John Sterling, editor in chief of Genetic Engineering & Biotechnology News
Last week Russo Partners attended BIOCOM’s breakfast meeting, one of a series of events featuring a panel of experts discussing key issues in the life sciences industry. This discussion focused on the promise of personalized medicine as well as challenges facing the space and was moderated by John Sterling, editor in chief of Genetic Engineering & Biotechnology News.
Insights into the personalized medicine space were provided by a panel consisting of Mark Erlander, Ph.D., chief scientific officer of bioTheranostics, David Nelson, Ph.D., president & CEO of Epic Sciences, Darlene Solomon, chief technology officer of Agilent Technologies, and Ashley A. Van Zeeland, Ph.D., co-founder, Cypher Genomics, and director of strategic partnerships at the Scripps Translational Science Institute. Russo Partners was especially interested in this topic as many of our clients are involved in the personalized medicine space, such as Endocyte, a company co-developing targeted cancer therapeutics with companion diagnostics.
Key points from the discussion included:
- Beyond validity and accuracy, companion diagnostics must demonstrate clinical utility – the ability of the test to show that it is improving patient outcomes
- Companion diagnostics lower the technical risk involved in developing therapeutics, however business risks exist for diagnostics companies
- Currently, there is an unprecedented level of interest from big pharma in developing companion diagnostics
- While it may seem expensive to invest in developing a companion diagnostic, especially for small and medium size biopharma companies, it is also costly to treat a patient with an ineffective drug
BIOCOM events such as these provide the life sciences industry in Southern California with a valuable opportunity to discuss key issues affecting the space as well as network with peers. Russo Partners has worked with BIOCOM in the past to raise awareness of other initiatives that support the community, including BIOCOM’s Second Annual Global Life Science Partnering Conference, and we are currently working with BIOCOM to develop the front-page article of LifeLines, the organization’s quarterly newsletter. We look forward to working with BIOCOM as they continue to work to support the Southern California life sciences community.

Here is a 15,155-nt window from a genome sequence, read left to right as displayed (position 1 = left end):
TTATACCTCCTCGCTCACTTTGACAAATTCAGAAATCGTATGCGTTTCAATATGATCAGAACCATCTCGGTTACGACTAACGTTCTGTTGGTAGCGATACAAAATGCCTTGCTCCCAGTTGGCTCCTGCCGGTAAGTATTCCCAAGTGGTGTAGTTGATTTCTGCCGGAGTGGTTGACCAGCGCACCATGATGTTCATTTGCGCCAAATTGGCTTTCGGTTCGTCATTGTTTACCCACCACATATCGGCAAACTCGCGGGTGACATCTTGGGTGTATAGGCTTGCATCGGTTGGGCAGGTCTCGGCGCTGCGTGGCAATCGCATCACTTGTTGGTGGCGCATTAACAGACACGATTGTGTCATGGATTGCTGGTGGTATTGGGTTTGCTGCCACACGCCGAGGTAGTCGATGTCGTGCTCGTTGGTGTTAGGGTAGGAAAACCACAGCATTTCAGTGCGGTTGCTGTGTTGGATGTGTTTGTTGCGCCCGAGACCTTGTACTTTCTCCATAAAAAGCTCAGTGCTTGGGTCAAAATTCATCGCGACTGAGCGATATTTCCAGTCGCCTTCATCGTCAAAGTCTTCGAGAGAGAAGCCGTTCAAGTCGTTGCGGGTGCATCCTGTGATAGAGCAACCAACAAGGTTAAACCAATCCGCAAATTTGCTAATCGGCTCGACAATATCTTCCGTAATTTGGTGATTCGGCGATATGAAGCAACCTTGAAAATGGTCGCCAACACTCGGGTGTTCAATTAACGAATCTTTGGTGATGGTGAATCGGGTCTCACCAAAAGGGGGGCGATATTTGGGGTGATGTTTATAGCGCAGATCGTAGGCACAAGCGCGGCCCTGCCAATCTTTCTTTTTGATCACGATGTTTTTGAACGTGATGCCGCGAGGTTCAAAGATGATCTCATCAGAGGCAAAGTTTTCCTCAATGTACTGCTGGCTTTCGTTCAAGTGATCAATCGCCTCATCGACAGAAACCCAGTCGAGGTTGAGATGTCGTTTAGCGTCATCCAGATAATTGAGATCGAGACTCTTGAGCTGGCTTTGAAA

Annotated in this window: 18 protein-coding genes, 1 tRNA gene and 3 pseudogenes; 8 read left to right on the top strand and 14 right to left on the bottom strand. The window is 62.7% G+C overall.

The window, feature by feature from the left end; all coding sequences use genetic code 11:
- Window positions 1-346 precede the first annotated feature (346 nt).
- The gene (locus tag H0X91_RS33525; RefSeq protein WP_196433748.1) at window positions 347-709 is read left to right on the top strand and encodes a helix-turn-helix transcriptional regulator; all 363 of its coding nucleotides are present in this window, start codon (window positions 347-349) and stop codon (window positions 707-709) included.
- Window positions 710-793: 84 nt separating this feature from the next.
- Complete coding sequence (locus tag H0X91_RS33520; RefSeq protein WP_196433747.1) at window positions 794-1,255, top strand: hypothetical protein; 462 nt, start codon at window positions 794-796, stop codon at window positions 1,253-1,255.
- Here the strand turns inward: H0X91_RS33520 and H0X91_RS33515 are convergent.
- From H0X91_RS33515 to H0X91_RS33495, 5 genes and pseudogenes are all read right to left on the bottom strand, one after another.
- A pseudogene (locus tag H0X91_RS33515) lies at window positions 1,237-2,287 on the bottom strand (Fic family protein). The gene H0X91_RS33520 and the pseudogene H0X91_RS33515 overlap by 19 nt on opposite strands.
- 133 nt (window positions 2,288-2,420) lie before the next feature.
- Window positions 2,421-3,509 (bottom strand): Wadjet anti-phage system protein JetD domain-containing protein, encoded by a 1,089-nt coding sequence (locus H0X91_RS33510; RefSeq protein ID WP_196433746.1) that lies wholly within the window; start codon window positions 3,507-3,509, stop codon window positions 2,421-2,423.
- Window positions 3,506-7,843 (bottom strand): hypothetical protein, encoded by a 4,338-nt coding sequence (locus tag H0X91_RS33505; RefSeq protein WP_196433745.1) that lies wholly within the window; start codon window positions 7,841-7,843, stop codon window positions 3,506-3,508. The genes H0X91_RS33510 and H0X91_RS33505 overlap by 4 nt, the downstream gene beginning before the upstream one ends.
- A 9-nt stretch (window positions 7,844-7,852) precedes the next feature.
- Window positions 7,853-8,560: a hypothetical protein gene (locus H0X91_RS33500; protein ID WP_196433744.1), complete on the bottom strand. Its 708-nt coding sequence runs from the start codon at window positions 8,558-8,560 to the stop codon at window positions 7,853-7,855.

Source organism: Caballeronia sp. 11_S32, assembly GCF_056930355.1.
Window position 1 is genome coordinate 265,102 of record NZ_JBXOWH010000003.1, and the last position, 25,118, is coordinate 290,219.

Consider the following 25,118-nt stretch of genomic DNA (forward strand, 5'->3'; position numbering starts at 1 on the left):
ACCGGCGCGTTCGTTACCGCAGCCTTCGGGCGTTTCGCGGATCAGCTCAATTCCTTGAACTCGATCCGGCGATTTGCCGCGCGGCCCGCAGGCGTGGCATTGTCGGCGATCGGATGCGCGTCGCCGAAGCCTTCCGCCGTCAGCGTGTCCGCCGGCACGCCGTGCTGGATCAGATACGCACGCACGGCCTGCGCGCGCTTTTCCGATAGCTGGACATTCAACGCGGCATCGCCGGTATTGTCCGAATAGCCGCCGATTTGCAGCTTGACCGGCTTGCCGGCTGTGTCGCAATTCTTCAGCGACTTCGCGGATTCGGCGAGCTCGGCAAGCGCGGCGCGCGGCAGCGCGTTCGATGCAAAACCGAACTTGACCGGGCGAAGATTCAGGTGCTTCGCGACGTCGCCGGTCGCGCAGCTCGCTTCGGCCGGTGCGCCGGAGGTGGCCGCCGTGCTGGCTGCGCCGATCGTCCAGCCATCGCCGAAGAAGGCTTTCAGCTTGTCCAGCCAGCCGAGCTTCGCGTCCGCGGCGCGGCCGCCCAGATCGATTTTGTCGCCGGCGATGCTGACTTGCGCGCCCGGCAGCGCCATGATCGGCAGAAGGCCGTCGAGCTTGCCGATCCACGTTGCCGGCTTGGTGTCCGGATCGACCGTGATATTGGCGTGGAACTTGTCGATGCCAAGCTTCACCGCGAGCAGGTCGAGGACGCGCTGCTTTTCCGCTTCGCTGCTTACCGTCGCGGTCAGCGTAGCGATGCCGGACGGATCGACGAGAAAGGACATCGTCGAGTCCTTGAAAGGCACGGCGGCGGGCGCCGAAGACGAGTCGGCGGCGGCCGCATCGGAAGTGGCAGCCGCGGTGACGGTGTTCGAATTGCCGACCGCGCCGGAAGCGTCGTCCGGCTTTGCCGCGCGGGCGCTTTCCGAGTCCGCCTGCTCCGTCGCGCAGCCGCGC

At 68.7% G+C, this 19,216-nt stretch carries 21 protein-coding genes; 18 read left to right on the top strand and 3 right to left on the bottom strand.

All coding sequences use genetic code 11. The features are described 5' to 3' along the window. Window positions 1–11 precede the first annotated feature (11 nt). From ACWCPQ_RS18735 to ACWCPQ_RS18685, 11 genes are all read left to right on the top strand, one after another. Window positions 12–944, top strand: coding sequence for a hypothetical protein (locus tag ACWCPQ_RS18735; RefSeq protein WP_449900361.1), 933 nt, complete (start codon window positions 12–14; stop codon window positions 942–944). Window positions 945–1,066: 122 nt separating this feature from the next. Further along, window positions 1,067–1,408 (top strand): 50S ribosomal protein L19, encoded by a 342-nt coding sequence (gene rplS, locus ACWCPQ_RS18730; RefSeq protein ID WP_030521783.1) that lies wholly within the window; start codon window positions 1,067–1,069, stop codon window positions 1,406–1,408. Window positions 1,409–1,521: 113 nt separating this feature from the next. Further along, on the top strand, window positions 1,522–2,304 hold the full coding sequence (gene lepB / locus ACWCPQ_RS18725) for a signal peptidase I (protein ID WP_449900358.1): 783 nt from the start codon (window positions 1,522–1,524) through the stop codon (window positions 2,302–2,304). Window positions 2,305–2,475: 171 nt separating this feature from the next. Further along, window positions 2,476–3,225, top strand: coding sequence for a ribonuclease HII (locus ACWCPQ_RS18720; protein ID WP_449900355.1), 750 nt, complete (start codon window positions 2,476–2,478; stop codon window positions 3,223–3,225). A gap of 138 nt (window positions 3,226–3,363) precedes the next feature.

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Tagged Agilent Technologies, BIOCOM, bioTheranostics, companion diagnostic, Cypher Genomics, Endocyte, Epic Sciences, Genetic Engineering & Biotechnology News, John Sterling, life sciences, personalized medicine
Recently Roche announced positive data from a Phase 3 study demonstrating the ability of the company’s antibody drug conjugate (ADC), T-DM1, or trastuzumab emtansine, to increase progression-free survival of HER2-positive metastatic breast cancer patients who had previously received treatment with Herceptin® and a taxane (chemotherapy).
Based on these positive data, Roche plans to file for approval of the drug in the European Union and United States this year. The results from the study will likely be presented at the American Society of Clinical Oncology (ASCO) Annual meeting in June.
ADCs are a new class of therapeutics comprised of an antibody linked to a chemotherapy drug. Often described as “smart bombs,” ADCs hold much promise due to their targeted and potent nature, which allows the therapeutic to deliver an active chemotherapy drug to a specific cell while minimizing damage to healthy cells. Because of this ability, ADCs are currently being developed for cancer indications; they can, however, be directed to other types of targets beyond tumor cells that are implicated in autoimmune or cardiovascular disorders.
Due to the promise and potential of these drugs, there has recently been a surge of interest in ADCs, with both big pharma as well as small biotechnology companies pursuing programs. Companies developing ADCs include Ambrx and Sutro Biopharma, which are both developing next-generation ADCs. Ambrx is utilizing its protein medicinal chemistry technology to precisely link the antibody to the drug, creating an ADC with a potentially improved safety and efficacy profile. Sutro is using its protein synthesis technology to create best-in-class ADCs and bispecific antibodies, as well as proteins that have previously been inaccessible when using other technologies.
Russo Partners looks forward to bringing awareness to Ambrx’s and Sutro’s ADC programs in the coming months as interest in the space continues to grow.
Find out more information about Roche’s announcement in the following article from The Wall Street Journal:
The Wall Street Journal